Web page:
From pot to gay marriage, US voters have lots to decide

AFP , Tuesday 6 Nov 2012

US voters to decide on much more than merely the next president; list includes gay marriage, legalizing marijuana, genetically modified food labels, abolishing death penalty, amongst others

From legalizing marijuana and gay marriage to wiping outdated segregation laws off Alabama's state constitution, US voters have a lot more to decide on Tuesday than simply picking the next president.
Here is a list of some of the 172 ballot measures that voters in certain states will be asked to weigh in on November 6:

Gay marriage has long been a hot-button issue in the United States. But this year is the first time some voters will be asked if they want to approve, rather than ban, legal recognition of same-sex marriage.
Voters in Maine are expected to approve a referendum seeking to legalize same-sex marriage.
Polls are also showing supporters could prevail against efforts to ban gay marriage in Maryland and the state of Washington, while it's not clear if efforts to make Minnesota the 31st state to amend its constitution to ban gay marriage will succeed.

Voters in three states -- Colorado, Oregon and Washington -- will be asked if recreational use of marijuana should be decriminalized. Three other states -- Arkansas, Montana and Massachusetts -- will vote on allowing its use for medicinal purposes.

If California voters choose to require warning labels on foods that contain genetically modified ingredients, consumers across the nation will likely start seeing similar notices. While most Americans don't share Europeans' mistrust of genetically modified food, the labels could be sufficiently off-putting to enough people to push food manufacturers to use non-modified ingredients.

California voters will also be asked if it is time to repeal the state's death penalty. There are currently 724 people on the state's death row but California has only executed 13 people since the death penalty was reinstated in 1976. Of the 50 US states, 17 have abolished the death penalty.

Five states -- including the key battleground of Florida -- will be voting on measures to undermine President Barack Obama's landmark health care reform. Since federal law typically trumps local state laws, the impact will likely be limited to driving some conservative voters to the polls.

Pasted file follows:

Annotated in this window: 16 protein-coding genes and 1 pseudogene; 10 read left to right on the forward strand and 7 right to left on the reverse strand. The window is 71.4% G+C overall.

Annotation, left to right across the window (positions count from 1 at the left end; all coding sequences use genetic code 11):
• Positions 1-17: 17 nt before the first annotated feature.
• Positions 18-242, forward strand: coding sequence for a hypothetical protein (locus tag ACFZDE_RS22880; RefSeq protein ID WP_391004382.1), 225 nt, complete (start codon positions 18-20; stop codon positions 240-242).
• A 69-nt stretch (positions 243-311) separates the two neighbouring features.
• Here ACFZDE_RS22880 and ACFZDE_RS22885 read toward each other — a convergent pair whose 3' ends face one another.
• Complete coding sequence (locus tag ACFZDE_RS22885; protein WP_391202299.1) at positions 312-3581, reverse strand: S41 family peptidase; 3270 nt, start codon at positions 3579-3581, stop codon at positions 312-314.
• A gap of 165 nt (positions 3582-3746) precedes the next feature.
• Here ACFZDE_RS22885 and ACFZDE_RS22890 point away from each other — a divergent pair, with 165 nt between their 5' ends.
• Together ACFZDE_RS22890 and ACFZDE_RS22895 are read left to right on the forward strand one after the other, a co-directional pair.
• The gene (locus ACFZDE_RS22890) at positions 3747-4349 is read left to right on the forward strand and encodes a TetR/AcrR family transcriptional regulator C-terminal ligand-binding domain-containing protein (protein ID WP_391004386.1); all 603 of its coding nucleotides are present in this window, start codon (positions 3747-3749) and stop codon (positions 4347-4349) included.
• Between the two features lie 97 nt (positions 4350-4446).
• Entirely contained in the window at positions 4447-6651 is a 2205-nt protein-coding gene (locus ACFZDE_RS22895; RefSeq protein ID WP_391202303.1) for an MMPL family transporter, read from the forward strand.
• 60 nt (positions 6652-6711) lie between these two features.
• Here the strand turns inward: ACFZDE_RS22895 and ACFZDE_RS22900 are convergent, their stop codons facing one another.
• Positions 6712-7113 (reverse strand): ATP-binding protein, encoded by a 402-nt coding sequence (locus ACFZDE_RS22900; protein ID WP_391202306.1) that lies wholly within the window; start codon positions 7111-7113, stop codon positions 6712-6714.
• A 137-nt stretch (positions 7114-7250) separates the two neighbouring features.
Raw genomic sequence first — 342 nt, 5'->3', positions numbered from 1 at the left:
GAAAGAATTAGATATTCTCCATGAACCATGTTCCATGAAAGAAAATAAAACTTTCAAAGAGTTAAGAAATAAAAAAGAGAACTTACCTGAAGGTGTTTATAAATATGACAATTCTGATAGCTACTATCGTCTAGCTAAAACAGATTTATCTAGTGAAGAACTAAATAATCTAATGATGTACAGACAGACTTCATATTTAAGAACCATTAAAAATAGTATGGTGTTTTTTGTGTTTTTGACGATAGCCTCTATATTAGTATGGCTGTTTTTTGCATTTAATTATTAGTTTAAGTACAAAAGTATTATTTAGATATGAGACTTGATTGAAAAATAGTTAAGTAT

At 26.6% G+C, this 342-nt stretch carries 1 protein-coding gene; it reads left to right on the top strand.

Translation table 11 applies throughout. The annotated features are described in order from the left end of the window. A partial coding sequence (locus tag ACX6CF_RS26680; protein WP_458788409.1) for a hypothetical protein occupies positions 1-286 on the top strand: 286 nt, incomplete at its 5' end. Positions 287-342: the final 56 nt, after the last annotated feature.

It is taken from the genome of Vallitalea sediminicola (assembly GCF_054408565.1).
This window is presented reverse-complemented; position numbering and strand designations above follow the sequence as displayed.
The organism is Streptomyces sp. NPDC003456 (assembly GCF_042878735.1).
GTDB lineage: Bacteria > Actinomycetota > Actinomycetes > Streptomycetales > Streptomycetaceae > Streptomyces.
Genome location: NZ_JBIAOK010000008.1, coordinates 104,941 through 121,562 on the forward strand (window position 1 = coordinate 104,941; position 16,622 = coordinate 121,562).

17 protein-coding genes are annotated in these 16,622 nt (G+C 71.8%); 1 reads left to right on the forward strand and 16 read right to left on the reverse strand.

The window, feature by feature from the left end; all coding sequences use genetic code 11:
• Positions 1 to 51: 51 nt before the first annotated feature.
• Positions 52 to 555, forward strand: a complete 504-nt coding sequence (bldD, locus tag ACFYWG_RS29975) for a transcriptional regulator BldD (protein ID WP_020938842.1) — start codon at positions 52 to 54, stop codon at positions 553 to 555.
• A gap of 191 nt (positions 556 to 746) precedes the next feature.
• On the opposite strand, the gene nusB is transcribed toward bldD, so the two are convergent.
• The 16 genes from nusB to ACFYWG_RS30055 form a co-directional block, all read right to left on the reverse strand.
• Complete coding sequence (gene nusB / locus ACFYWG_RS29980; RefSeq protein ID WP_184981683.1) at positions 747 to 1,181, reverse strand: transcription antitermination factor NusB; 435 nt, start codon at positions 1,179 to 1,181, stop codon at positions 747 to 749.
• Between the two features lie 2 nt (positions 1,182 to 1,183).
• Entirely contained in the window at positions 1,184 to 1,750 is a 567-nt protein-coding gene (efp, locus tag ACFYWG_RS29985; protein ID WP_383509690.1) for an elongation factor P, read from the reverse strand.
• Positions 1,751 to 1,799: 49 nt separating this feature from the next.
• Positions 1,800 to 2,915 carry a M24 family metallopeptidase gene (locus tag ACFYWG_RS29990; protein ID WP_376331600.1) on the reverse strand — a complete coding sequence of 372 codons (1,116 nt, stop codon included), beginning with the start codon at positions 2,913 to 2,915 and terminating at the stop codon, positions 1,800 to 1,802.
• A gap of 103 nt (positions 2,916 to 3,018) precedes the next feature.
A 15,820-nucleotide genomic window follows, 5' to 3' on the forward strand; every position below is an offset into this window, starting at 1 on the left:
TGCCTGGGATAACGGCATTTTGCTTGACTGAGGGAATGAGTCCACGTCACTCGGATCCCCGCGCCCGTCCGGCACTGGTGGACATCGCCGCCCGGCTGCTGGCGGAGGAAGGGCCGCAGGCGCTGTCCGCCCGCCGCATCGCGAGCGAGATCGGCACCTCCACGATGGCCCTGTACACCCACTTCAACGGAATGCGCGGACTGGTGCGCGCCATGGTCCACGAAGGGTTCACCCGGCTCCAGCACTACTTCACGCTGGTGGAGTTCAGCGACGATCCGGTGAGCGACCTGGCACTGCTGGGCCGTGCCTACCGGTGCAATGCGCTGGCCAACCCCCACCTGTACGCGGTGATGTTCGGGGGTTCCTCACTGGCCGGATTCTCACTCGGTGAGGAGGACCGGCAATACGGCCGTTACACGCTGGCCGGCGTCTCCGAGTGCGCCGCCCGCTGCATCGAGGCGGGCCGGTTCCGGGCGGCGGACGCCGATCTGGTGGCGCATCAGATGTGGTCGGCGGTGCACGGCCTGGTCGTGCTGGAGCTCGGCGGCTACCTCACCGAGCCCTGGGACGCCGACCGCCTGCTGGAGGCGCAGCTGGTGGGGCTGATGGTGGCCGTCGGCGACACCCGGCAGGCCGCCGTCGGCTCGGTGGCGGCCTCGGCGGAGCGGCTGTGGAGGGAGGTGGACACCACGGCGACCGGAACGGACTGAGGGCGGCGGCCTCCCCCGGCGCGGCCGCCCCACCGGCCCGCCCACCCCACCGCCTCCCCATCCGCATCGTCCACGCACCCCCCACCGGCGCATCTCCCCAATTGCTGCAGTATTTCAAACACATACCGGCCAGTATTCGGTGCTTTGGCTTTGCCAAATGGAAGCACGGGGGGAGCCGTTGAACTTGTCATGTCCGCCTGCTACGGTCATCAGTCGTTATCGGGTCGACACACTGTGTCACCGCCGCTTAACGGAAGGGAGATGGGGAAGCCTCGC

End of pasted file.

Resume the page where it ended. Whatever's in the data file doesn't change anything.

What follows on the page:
Voters in Florida will be asked to weigh in on a plan to ban state funds from being used not only for abortions, but also for any health insurance plans which cover the service. Montana voters will be asked to ban doctors from performing an abortion for girls under the age of 16 without notifying their parents or guardian 48 hours earlier.

Union members, who tend to support Democrats, are expected to turn out in Michigan to support an initiative to make collective bargaining a constitutionally guaranteed right. California voters will consider an initiative to restrict union political activity by prohibiting them from contributing to candidates or using dues deducted from paychecks for political purposes.

The right to hunt and fish will be on the ballots of three states -- Idaho, Kentucky and Nebraska -- ostensibly out of concern that animal rights activists could try to ban the activity. North Dakotans will consider measures to protect "modern" farming practices and animal cruelty laws which won't apply to farmers, hunters or scientific researchers.

Democrats in battleground Ohio are hoping to use a ballot measure aimed at establishing an independent commission to redraw legislative maps so as to regain some of the districts lost in a plan passed by the Republican-led legislature.

Alabama's effort to remove outdated references to segregated schools and repeal a no-longer-enforced poll tax are due in part to a quirk of state law which requires a referendum for any changes to its lengthy constitution. It could also serve to boost turnout among African-Americans, who tend to vote for Democrats.

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